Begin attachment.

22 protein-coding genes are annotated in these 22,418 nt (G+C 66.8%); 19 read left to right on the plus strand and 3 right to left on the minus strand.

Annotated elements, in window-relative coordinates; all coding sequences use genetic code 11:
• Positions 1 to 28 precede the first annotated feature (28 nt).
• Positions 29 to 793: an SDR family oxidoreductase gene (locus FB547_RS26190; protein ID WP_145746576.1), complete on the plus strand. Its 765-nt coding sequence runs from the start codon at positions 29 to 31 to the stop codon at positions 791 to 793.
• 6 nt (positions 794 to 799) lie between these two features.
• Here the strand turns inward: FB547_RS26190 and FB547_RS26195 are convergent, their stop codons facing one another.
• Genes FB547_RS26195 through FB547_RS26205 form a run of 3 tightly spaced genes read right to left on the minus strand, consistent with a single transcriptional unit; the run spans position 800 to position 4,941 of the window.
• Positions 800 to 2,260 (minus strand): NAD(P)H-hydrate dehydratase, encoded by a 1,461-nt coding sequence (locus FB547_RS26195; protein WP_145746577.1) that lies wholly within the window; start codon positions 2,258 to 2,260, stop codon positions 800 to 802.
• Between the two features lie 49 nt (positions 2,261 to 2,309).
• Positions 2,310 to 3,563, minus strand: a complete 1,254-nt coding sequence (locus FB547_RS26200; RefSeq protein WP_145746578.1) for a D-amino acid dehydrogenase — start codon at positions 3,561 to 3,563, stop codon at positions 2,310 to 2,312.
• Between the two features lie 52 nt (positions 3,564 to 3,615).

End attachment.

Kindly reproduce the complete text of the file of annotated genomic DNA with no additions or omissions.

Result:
22 protein-coding genes are annotated in these 22,418 nt (G+C 66.8%); 19 read left to right on the plus strand and 3 right to left on the minus strand.

Annotated elements, in window-relative coordinates; all coding sequences use genetic code 11:
• Positions 1 to 28 precede the first annotated feature (28 nt).
• Positions 29 to 793: an SDR family oxidoreductase gene (locus FB547_RS26190; protein ID WP_145746576.1), complete on the plus strand. Its 765-nt coding sequence runs from the start codon at positions 29 to 31 to the stop codon at positions 791 to 793.
• 6 nt (positions 794 to 799) lie between these two features.
• Here the strand turns inward: FB547_RS26190 and FB547_RS26195 are convergent, their stop codons facing one another.
• Genes FB547_RS26195 through FB547_RS26205 form a run of 3 tightly spaced genes read right to left on the minus strand, consistent with a single transcriptional unit; the run spans position 800 to position 4,941 of the window.
• Positions 800 to 2,260 (minus strand): NAD(P)H-hydrate dehydratase, encoded by a 1,461-nt coding sequence (locus FB547_RS26195; protein WP_145746577.1) that lies wholly within the window; start codon positions 2,258 to 2,260, stop codon positions 800 to 802.
• Between the two features lie 49 nt (positions 2,261 to 2,309).
• Positions 2,310 to 3,563, minus strand: a complete 1,254-nt coding sequence (locus FB547_RS26200; RefSeq protein WP_145746578.1) for a D-amino acid dehydrogenase — start codon at positions 3,561 to 3,563, stop codon at positions 2,310 to 2,312.
• Between the two features lie 52 nt (positions 3,564 to 3,615).